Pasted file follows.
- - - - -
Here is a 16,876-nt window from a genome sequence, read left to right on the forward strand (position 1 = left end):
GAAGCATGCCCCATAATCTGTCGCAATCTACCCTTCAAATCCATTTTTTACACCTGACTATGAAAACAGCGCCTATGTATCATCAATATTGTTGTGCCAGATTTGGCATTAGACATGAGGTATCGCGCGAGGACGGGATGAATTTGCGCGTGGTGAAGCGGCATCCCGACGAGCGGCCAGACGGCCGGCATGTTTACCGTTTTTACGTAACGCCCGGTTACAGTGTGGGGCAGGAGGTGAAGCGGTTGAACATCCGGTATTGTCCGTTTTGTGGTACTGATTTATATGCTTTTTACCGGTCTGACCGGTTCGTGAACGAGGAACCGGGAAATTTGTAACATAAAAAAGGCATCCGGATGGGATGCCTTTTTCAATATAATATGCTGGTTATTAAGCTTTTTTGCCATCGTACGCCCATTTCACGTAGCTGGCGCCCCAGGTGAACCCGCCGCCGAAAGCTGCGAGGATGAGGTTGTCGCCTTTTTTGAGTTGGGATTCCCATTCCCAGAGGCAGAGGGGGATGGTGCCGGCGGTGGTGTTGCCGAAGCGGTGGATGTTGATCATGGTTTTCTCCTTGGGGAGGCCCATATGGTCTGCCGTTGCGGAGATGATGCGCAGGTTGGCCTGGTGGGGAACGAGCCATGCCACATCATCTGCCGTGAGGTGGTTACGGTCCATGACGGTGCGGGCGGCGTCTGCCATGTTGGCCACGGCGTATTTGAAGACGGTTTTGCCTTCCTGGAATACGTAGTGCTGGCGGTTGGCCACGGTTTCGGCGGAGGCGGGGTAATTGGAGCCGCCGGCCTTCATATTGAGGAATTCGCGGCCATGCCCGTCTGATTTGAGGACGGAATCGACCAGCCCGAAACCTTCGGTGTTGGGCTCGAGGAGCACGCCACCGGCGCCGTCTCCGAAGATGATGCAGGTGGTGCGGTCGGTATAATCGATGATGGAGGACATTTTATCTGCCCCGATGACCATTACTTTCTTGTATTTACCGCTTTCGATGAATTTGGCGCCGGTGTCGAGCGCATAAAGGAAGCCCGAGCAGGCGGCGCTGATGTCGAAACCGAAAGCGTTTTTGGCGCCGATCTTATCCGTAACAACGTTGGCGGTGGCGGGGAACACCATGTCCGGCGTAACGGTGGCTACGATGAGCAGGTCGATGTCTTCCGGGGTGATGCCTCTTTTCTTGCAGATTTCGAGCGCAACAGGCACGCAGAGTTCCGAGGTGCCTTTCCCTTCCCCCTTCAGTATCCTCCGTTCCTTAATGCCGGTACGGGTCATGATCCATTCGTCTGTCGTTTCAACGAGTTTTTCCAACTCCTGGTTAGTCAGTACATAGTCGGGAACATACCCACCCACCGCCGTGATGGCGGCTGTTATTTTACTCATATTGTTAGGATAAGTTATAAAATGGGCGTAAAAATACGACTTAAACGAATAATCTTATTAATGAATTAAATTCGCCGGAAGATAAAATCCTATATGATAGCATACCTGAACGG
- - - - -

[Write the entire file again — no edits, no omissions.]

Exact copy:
Here is a 16,876-nt window from a genome sequence, read left to right on the forward strand (position 1 = left end):
GAAGCATGCCCCATAATCTGTCGCAATCTACCCTTCAAATCCATTTTTTACACCTGACTATGAAAACAGCGCCTATGTATCATCAATATTGTTGTGCCAGATTTGGCATTAGACATGAGGTATCGCGCGAGGACGGGATGAATTTGCGCGTGGTGAAGCGGCATCCCGACGAGCGGCCAGACGGCCGGCATGTTTACCGTTTTTACGTAACGCCCGGTTACAGTGTGGGGCAGGAGGTGAAGCGGTTGAACATCCGGTATTGTCCGTTTTGTGGTACTGATTTATATGCTTTTTACCGGTCTGACCGGTTCGTGAACGAGGAACCGGGAAATTTGTAACATAAAAAAGGCATCCGGATGGGATGCCTTTTTCAATATAATATGCTGGTTATTAAGCTTTTTTGCCATCGTACGCCCATTTCACGTAGCTGGCGCCCCAGGTGAACCCGCCGCCGAAAGCTGCGAGGATGAGGTTGTCGCCTTTTTTGAGTTGGGATTCCCATTCCCAGAGGCAGAGGGGGATGGTGCCGGCGGTGGTGTTGCCGAAGCGGTGGATGTTGATCATGGTTTTCTCCTTGGGGAGGCCCATATGGTCTGCCGTTGCGGAGATGATGCGCAGGTTGGCCTGGTGGGGAACGAGCCATGCCACATCATCTGCCGTGAGGTGGTTACGGTCCATGACGGTGCGGGCGGCGTCTGCCATGTTGGCCACGGCGTATTTGAAGACGGTTTTGCCTTCCTGGAATACGTAGTGCTGGCGGTTGGCCACGGTTTCGGCGGAGGCGGGGTAATTGGAGCCGCCGGCCTTCATATTGAGGAATTCGCGGCCATGCCCGTCTGATTTGAGGACGGAATCGACCAGCCCGAAACCTTCGGTGTTGGGCTCGAGGAGCACGCCACCGGCGCCGTCTCCGAAGATGATGCAGGTGGTGCGGTCGGTATAATCGATGATGGAGGACATTTTATCTGCCCCGATGACCATTACTTTCTTGTATTTACCGCTTTCGATGAATTTGGCGCCGGTGTCGAGCGCATAAAGGAAGCCCGAGCAGGCGGCGCTGATGTCGAAACCGAAAGCGTTTTTGGCGCCGATCTTATCCGTAACAACGTTGGCGGTGGCGGGGAACACCATGTCCGGCGTAACGGTGGCTACGATGAGCAGGTCGATGTCTTCCGGGGTGATGCCTCTTTTCTTGCAGATTTCGAGCGCAACAGGCACGCAGAGTTCCGAGGTGCCTTTCCCTTCCCCCTTCAGTATCCTCCGTTCCTTAATGCCGGTACGGGTCATGATCCATTCGTCTGTCGTTTCAACGAGTTTTTCCAACTCCTGGTTAGTCAGTACATAGTCGGGAACATACCCACCCACCGCCGTGATGGCGGCTGTTATTTTACTCATATTGTTAGGATAAGTTATAAAATGGGCGTAAAAATACGACTTAAACGAATAATCTTATTAATGAATTAAATTCGCCGGAAGATAAAATCCTATATGATAGCATACCTGAACGG